While requirements for the end state of an agile contract are not always concretely defined at the time of solicitation, this does not preclude competition in contracting. In designing agile solicitations, the government achieves effective competition using outcomes-based objectives that link to the Product Vision (if the Government has already created one), rather than explicit tasks that may be required to deliver the outcomes.
Instead of attempting to see into the future and specifying exactly what the contractor should build 6, 12, 18 and 24 months down the line, the requirements document could simply outline the agile process within the context of the environment that the contractor will be working in, while stating high-level goals and pain points that would help focus the contractor’s initial efforts.
For example, instead of outlining explicit functionalities to be built, the Government could specify expectations for how the contractor will utilize human-centered design processes from the beginning, while utilizing key aspects of the agile process (i.e. utilizing HCD process to co-create a product backlog) to define outcomes.
Here is an example of how this language might look in a solicitation:
Discovery and Design
Working in conjunction with the federal Product Owner and the XYZ agency team, the contractor will utilize modern human-centered design (HCD) principles to conduct user research and discovery around the needs of ABC system users, stakeholders, and other relevant user groups to define how ABC system should meet existing XYZ use cases, as well as emerging user challenges. The contractor will utilize HCD techniques to design approaches to meeting these needs in the most impactful manner possible.
- Review any user research conducted prior to the beginning of this contract
- Conduct research into relevant organizations, processes, systems and policies to understand their needs and goals
- Work hand-in-hand with the federal Product Owner to iteratively develop and update (as relevant) the product vision, product roadmap(s), and product backlog(s) with associated user stories based on what is learned through user research and discovery
- Iteratively design solutions toward the end user experience so that products meet end user needs and goals
- When relevant, analyze opportunities for users to better leverage existing systems
- Analyze opportunities for leveraging open-source tools as part of the technology stack of the overall modernization effort
- Initiate measurable feedback loops and establish metrics to measure effectiveness of products delivered
- Ensure new features are expandable and extensible to meet the ongoing needs of the relevant user groups and stakeholders
- Utilize modern methodologies when doing discovery/user research, including stakeholder interviews and usability tests
- Prototype and test design concepts with end users
- Incorporate UI/UX principles throughout the development process
- Create and track metrics to determine whether delivered solutions meets end user needs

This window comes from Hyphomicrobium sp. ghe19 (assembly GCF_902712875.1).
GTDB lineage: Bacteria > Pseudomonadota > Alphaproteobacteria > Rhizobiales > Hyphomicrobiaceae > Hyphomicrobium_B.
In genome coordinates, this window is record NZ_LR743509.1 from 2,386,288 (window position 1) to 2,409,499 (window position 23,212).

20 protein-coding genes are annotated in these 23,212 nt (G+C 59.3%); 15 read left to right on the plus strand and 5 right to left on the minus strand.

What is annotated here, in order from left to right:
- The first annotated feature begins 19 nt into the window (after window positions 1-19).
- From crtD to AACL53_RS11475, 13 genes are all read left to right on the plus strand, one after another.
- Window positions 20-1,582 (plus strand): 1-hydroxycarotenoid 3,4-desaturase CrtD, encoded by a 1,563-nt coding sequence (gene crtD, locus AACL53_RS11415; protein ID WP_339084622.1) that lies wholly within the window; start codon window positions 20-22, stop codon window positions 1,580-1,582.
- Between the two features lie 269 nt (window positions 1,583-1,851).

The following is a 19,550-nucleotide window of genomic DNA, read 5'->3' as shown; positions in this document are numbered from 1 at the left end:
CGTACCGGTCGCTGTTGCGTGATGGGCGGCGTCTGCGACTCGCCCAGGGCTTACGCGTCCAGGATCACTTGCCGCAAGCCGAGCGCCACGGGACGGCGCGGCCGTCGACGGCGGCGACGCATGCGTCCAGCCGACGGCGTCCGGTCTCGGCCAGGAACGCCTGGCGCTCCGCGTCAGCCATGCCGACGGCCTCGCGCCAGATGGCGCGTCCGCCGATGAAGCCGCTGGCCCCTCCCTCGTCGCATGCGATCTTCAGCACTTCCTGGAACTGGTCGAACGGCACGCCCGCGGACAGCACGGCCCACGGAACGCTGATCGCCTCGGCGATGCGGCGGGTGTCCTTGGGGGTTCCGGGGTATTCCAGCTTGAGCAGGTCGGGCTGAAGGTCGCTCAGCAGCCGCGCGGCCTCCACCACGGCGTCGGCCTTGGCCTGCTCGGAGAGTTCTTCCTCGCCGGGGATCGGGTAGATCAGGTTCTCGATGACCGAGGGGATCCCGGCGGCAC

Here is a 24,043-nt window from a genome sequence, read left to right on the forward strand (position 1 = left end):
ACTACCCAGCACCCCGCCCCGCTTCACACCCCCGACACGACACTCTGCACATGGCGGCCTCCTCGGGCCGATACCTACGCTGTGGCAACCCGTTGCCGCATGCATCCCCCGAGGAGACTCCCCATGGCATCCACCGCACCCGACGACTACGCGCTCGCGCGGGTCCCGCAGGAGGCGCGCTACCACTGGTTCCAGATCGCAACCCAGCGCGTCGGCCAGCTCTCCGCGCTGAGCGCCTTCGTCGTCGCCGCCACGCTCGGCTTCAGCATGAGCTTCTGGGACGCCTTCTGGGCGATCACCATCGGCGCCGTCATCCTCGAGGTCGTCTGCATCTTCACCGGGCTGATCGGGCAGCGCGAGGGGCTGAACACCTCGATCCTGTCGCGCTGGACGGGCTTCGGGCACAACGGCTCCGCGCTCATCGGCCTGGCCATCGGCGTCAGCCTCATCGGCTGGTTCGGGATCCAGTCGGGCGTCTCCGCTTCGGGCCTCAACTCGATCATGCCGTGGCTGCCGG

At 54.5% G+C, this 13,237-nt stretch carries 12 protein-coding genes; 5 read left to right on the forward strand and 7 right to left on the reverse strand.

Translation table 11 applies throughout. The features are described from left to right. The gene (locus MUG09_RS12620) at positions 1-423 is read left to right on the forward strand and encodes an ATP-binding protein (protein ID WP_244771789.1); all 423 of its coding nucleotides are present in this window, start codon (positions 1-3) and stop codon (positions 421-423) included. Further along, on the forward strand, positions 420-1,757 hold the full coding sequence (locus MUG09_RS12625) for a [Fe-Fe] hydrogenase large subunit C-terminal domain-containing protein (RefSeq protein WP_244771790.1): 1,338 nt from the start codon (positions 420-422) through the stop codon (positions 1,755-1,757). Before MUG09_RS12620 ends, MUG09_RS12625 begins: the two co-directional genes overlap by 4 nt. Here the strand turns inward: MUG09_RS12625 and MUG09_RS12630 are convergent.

- Formulate testable product hypotheses, measure outcomes, and share learnings
- Account for accessibility considerations and ensure that Section 508 requirements are considered, designed for, and met
- Work with the Product Owner in a continuous, iterative fashion throughout the development process to establish and prioritize features based on discovery/user research findings
Language like this communicates to contractors the expectation that agile processes will be utilized throughout the project, while defining concrete outcomes such as co-creating a product vision, roadmap, backlog, etc. based on those processes. It also retains flexibility by leaning on the agile process to define outcomes without locking the Government in to the contractor building specific functionalities because they’re explicitly defined in the requirements document.
Promoting Competition in Agile Contracts
Key Question: How can acquisition professionals structure agile solicitations to ensure adequate competition?
To promote competition, the Government needs to be able to adequately describe the scope of the project and the expectation that agile development techniques will be used to deliver it. This could include explaining the background and current state of the project, describing the major pain points currently experienced by relevant users and stakeholders, and outlining high-level goals (paired with quantitative metrics where relevant) of the project that the Government expects the contractor to work towards.
This allows offerors to make a reasoned business judgment whether they want to compete, considering their own agile maturity, and is similar to the process used for performance-based contracting. In performance-based contracting, the government can use a high-level Statement of Objectives (SOO) that describes desired outcomes for the effort, rather than instructions on what exactly to build.
To further promote competition in contracts for agile development, the process of requirements development should be coupled with appropriate market research and early vendor engagement to help industry partners understand the project background, pain points, and desired end state. There are many ways to conduct this market research, from the standard issuance of Requests for Information (RFI) or draft solicitations, to more innovative methods like reverse industry days, roundtables, and other mechanisms that allow prospective offerors to ask questions. The Periodic Table of Acquisition Innovation is a good resource for learning how to engage vendors during market research when agile development techniques are expected during contract performance.
Simply because every vendor may not perform Agile software development does not mean that the process should be viewed as unduly restrictive of competition. As explained throughout this document, there are many reasons why Agile software development is beneficial in helping to manage risk and drive results. In addition, the number of contractors that are skilled in this methodology is likely to increase as agencies become more familiar with Agile software development processes and gain experience.